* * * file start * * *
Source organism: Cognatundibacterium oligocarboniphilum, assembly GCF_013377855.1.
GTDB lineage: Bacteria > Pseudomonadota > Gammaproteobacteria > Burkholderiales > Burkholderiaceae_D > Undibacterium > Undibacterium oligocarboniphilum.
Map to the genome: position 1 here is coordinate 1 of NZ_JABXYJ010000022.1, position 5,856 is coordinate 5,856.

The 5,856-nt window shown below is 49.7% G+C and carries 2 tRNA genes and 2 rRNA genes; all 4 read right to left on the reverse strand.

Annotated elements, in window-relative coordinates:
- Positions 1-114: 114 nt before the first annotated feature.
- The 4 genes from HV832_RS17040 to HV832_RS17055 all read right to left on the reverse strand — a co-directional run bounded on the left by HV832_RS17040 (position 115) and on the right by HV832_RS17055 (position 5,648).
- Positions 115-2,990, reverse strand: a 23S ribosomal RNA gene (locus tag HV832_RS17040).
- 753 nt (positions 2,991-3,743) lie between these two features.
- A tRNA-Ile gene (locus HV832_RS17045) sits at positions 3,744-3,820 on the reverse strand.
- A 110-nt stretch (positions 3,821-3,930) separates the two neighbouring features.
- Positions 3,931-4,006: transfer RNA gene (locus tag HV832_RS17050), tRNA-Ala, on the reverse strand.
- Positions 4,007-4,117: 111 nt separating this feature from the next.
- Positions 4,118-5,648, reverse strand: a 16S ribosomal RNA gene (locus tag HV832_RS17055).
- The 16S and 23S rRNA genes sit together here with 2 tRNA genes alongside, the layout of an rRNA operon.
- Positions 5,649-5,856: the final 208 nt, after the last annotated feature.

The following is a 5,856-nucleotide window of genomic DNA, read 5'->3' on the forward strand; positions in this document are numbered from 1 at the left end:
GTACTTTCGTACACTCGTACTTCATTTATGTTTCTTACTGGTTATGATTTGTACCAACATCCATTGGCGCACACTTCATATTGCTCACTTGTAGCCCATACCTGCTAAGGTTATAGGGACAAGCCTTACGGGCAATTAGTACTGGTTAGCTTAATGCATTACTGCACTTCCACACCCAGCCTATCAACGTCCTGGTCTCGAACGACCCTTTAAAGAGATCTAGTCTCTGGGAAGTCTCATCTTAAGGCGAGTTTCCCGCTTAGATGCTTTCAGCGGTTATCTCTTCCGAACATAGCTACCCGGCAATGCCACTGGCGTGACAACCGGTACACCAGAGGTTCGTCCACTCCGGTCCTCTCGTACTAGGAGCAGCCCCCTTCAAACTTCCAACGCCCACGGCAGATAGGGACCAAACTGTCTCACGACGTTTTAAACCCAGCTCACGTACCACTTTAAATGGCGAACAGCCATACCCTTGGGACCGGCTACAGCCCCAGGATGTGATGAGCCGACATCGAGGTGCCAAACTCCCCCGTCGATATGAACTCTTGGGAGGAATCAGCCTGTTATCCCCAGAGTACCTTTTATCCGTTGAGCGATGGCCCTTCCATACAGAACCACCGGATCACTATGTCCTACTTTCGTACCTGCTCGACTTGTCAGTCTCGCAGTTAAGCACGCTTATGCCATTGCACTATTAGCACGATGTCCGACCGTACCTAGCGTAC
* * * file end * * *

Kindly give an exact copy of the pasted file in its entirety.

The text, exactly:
Source organism: Cognatundibacterium oligocarboniphilum, assembly GCF_013377855.1.
GTDB lineage: Bacteria > Pseudomonadota > Gammaproteobacteria > Burkholderiales > Burkholderiaceae_D > Undibacterium > Undibacterium oligocarboniphilum.
Map to the genome: position 1 here is coordinate 1 of NZ_JABXYJ010000022.1, position 5,856 is coordinate 5,856.

The 5,856-nt window shown below is 49.7% G+C and carries 2 tRNA genes and 2 rRNA genes; all 4 read right to left on the reverse strand.

Annotated elements, in window-relative coordinates:
- Positions 1-114: 114 nt before the first annotated feature.
- The 4 genes from HV832_RS17040 to HV832_RS17055 all read right to left on the reverse strand — a co-directional run bounded on the left by HV832_RS17040 (position 115) and on the right by HV832_RS17055 (position 5,648).
- Positions 115-2,990, reverse strand: a 23S ribosomal RNA gene (locus tag HV832_RS17040).
- 753 nt (positions 2,991-3,743) lie between these two features.
- A tRNA-Ile gene (locus HV832_RS17045) sits at positions 3,744-3,820 on the reverse strand.
- A 110-nt stretch (positions 3,821-3,930) separates the two neighbouring features.
- Positions 3,931-4,006: transfer RNA gene (locus tag HV832_RS17050), tRNA-Ala, on the reverse strand.
- Positions 4,007-4,117: 111 nt separating this feature from the next.
- Positions 4,118-5,648, reverse strand: a 16S ribosomal RNA gene (locus tag HV832_RS17055).
- The 16S and 23S rRNA genes sit together here with 2 tRNA genes alongside, the layout of an rRNA operon.
- Positions 5,649-5,856: the final 208 nt, after the last annotated feature.

The following is a 5,856-nucleotide window of genomic DNA, read 5'->3' on the forward strand; positions in this document are numbered from 1 at the left end:
GTACTTTCGTACACTCGTACTTCATTTATGTTTCTTACTGGTTATGATTTGTACCAACATCCATTGGCGCACACTTCATATTGCTCACTTGTAGCCCATACCTGCTAAGGTTATAGGGACAAGCCTTACGGGCAATTAGTACTGGTTAGCTTAATGCATTACTGCACTTCCACACCCAGCCTATCAACGTCCTGGTCTCGAACGACCCTTTAAAGAGATCTAGTCTCTGGGAAGTCTCATCTTAAGGCGAGTTTCCCGCTTAGATGCTTTCAGCGGTTATCTCTTCCGAACATAGCTACCCGGCAATGCCACTGGCGTGACAACCGGTACACCAGAGGTTCGTCCACTCCGGTCCTCTCGTACTAGGAGCAGCCCCCTTCAAACTTCCAACGCCCACGGCAGATAGGGACCAAACTGTCTCACGACGTTTTAAACCCAGCTCACGTACCACTTTAAATGGCGAACAGCCATACCCTTGGGACCGGCTACAGCCCCAGGATGTGATGAGCCGACATCGAGGTGCCAAACTCCCCCGTCGATATGAACTCTTGGGAGGAATCAGCCTGTTATCCCCAGAGTACCTTTTATCCGTTGAGCGATGGCCCTTCCATACAGAACCACCGGATCACTATGTCCTACTTTCGTACCTGCTCGACTTGTCAGTCTCGCAGTTAAGCACGCTTATGCCATTGCACTATTAGCACGATGTCCGACCGTACCTAGCGTAC